We catch up with Snap Inc’s European head of creative strategy, David Norris, to find out what Snapchat users’ adoption of AR could mean for advertisers.
Creating purchase intent is the ultimate test of digital advertising. The ability of a platform to drive consumers to buy from an advertising partner is among the most important KPIs. As augmented reality (AR) has evolved, it has become one of the best tools to drive purchase intent on Snap and beyond.
Snapchat has 306 million daily active users, creating and consuming ephemeral content from friends and brands. Of those users, 200 million use its AR tools every single day. That user base alone might explain Snap’s investment in features such as its Lens Studio, which allows people to create their own AR lenses for use on the platform. More importantly, however, it allows the platform to demonstrate the uplift in terms of brand recall and purchase intent that can come from AR advertising.
David Norris, European head of creative strategy at Snap Inc, tells me that the company’s research found that using AR drove a 2.4x higher purchase intent among users of the platform. He believes that brands are discovering that having a presence within AR – effectively within the camera of the user – is driving tangible uplift.
“I think agencies and clients are recognizing the need to have a camera strategy, to understand the role you can play through the funnel,” he says. ”Yes, there’s still absolutely a role in terms of key set piece campaigns or brand moments ... but more and more, it is now about layering on top the always-on experiences, the trial experiences, the utility experiences that help drive that salience of the brand and shift that journey through the funnel.”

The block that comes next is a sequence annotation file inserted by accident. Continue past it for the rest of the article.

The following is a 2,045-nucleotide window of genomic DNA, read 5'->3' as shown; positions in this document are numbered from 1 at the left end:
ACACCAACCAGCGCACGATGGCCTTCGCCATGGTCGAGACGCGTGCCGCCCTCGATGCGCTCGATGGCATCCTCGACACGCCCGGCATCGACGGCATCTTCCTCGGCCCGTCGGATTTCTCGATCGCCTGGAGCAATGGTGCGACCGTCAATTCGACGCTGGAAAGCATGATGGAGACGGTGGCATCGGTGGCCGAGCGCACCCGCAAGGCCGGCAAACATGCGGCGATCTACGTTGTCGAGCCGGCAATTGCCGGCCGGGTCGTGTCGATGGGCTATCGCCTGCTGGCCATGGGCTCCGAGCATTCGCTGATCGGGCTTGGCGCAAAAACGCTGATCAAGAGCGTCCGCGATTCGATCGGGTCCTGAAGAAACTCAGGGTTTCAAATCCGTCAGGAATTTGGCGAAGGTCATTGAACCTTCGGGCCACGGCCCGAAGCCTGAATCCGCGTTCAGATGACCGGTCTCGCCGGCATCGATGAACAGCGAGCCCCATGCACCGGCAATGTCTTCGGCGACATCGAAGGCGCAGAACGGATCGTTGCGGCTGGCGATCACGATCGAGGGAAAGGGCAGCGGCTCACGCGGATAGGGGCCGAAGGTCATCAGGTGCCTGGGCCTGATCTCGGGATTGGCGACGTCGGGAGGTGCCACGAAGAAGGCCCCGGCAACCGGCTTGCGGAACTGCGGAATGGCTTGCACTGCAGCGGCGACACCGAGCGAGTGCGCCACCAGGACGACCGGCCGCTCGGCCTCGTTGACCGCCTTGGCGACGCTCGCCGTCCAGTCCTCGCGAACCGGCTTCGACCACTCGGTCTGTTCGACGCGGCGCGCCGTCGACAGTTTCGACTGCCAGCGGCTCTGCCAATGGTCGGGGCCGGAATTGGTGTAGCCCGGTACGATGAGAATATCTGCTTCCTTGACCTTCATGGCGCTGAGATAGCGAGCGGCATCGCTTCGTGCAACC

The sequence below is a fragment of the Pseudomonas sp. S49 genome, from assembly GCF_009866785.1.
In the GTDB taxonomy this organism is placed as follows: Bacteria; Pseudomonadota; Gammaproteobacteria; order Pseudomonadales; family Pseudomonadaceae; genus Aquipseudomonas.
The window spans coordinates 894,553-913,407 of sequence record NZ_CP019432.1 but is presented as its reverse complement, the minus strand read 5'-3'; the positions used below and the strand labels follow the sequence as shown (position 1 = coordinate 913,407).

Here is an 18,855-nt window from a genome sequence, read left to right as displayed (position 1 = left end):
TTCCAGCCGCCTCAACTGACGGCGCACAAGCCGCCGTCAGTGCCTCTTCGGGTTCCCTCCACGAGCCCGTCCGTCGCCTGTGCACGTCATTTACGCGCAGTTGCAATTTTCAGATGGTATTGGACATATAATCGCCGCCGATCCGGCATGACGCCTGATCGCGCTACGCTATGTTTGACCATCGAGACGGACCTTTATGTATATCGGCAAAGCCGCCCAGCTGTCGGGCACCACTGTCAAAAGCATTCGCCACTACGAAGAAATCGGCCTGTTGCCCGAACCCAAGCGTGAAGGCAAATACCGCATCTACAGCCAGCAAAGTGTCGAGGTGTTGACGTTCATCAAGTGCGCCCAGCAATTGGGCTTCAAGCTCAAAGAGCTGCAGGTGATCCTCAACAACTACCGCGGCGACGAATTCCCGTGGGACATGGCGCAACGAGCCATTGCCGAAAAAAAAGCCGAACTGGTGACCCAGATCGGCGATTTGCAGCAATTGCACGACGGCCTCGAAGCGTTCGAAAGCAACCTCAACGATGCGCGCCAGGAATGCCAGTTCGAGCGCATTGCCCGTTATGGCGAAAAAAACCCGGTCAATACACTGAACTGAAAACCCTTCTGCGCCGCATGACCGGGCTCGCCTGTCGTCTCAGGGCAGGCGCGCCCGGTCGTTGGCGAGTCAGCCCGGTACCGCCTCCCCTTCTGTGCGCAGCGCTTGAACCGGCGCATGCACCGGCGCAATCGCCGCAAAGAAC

Norris claims that for an AR campaign by COTY that uses AR within Snapchat, a massive 62% of the audience that went through the experience ended up making a purchase at the end.
“What we saw was this incredible lift in terms of purchasing ... We know that the Snapchat generation is supremely confident in terms of purchasing through mobile. It’s not a big leap. But still, when you see the numbers that came back from this campaign and that six in every 10 people who engaged in the lens bought the product ... that’s the behavior we’re looking at and talking about here in terms of scale.”
Consequently, he believes that as “culture breaks in the camera” for its users, it is natural for brands to exist within that space. He cites the speed with which users created AR lenses related to Netflix show Squid Game in the immediate aftermath of its premiere as an example of the zeitgeist-based content that brands can take advantage of.
He attributes the success of AR campaigns from Warner Bros, Tommy Hilfiger and more on Snap as a consequence of being in camera, stating that Snap’s philosophy is that “the camera is the keyboard” for users navigating within the app. He also says that the integration of AR with utility functionality can have positive impacts when integrated with other parts of a campaign.